This website uses cookies to ensure you have the best experience. Learn more

The Presidental Election Of 1860 Essay

1831 words - 7 pages

Every presidential election is a big event where everyone can participate and vote for the candidate that they think will carry out their promises and make the country progress. Campaigns from different candidates are presented to try and convince people for their vote. In these campaigns, the candidates will try to attract people with catchy slogans and then persuade them with their public speaking abilities; gaining their trust and vote. Among the campaigns, there will be people making cartoons about the presidential elections supporting a certain candidate or making fun of the candidates they are against off. These cartoons show people’s thoughts about the candidates; whether they believe that the candidates will fulfill their promises or not. Cartoons that were against a candidate, represent them in a mocking way and show the worst qualities of that candidate; yet, when the candidate was preferred, the cartoons displayed his best qualities and stand out the most.
One big election that caught my attention was The Election of 1860. First of all it caught my attention because among the candidates was Abraham Lincoln and as we know because of history, he won; second of all since I don’t know too much of the American History, he was the only one I knew among the others. Abraham Lincoln was elected as a candidate for the Republican Party, while the Democrats had two candidates, Stephen Douglas and John Breckinridge and the Union Party had John Bell. During the time of these elections the east coast was divided by the North and South; where the North, mostly republican supporters, were against slavery and wanted to abolish it. The South, in the contrary, was ruled by democrats, who supported slavery and wanted to keep it. Since the country was divided, these elections were going to be a turning point in history, where the winning party will make the important decision of abolishing slavery or keeping it; making a huge change in the country. Meanwhile, in the South, the Democratic Party was also divided. They were having disagreements about how to deal with slavery, which lead them to split and have two Democratic candidates for the elections.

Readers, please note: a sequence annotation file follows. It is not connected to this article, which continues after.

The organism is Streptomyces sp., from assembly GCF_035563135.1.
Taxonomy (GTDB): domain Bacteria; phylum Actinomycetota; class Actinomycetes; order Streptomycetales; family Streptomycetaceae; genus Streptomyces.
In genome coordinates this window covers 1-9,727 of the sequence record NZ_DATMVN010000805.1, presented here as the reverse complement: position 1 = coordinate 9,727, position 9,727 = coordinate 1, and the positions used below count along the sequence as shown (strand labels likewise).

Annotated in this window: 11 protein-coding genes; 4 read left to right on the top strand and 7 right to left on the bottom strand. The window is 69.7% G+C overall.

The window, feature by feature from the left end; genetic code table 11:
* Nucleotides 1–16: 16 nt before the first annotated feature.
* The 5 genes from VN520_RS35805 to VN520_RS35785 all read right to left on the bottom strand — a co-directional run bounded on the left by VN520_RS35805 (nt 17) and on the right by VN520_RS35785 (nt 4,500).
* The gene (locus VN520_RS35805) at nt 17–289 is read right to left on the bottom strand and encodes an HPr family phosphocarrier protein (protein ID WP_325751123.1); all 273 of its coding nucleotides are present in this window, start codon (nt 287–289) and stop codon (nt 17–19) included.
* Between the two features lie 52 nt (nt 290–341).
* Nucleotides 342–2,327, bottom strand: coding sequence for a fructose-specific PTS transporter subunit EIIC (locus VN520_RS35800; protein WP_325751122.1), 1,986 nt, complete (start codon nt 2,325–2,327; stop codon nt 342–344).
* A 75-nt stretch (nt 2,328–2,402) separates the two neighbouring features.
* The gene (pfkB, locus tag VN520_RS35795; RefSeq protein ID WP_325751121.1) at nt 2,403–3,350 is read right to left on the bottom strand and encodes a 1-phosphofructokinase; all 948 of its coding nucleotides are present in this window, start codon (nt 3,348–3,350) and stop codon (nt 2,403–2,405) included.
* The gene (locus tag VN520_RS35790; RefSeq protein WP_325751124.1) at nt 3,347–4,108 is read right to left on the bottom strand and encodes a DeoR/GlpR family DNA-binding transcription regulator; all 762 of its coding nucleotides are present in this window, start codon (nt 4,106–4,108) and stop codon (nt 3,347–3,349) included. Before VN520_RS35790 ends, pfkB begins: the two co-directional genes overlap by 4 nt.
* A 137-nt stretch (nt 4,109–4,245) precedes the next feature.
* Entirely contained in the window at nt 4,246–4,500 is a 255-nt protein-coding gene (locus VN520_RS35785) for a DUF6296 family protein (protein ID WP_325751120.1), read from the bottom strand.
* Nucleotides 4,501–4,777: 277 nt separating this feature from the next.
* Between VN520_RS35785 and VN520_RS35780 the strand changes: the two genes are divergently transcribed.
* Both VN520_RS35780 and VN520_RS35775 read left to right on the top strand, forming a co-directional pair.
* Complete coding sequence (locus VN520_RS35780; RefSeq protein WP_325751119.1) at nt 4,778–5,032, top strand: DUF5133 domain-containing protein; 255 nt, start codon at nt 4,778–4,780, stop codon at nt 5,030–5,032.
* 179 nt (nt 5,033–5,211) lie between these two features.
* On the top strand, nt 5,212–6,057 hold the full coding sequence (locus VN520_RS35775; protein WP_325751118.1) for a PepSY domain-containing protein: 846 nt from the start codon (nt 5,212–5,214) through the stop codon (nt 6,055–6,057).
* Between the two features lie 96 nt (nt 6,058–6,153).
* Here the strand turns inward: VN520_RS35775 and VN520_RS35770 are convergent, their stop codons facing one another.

Some of the tools from the candidates’ campaigns were slogans, public speaking and cartoons. Cartoons were a double-edge sword because they not only could portrayed the candidate’s best qualities, but it also could show the candidates worst qualities. It was the decision of the people whether they believe in the cartoons pro-republican or pro-democratic. The cartoons had their own metaphors and analogies representing the issues that were happening in that time and some were more convincing than others.
The first image is Pro-republican, it supports the candidate Abraham Lincoln and the decision to abolish slavery. As the main character, Lincoln is drawn bigger compared to the other two democratic candidates, Douglas and Breckinridge, who are not only smaller than Lincoln; but are drawn as animals. The animals...

Find Another Essay On The Presidental Election of 1860

The Effect Of Third Party Candidates In Presidental Elections

1478 words - 6 pages The Effect of Third Party Candidates in Presidental Elections Although citizens of the United States have the opportunity to vote for many different offices at the national, state, and local levels, the election of the president of the United States every four years is the focal point of the American political process. The American political system has maintained a two- party system since its inception. Political scientists argue that a two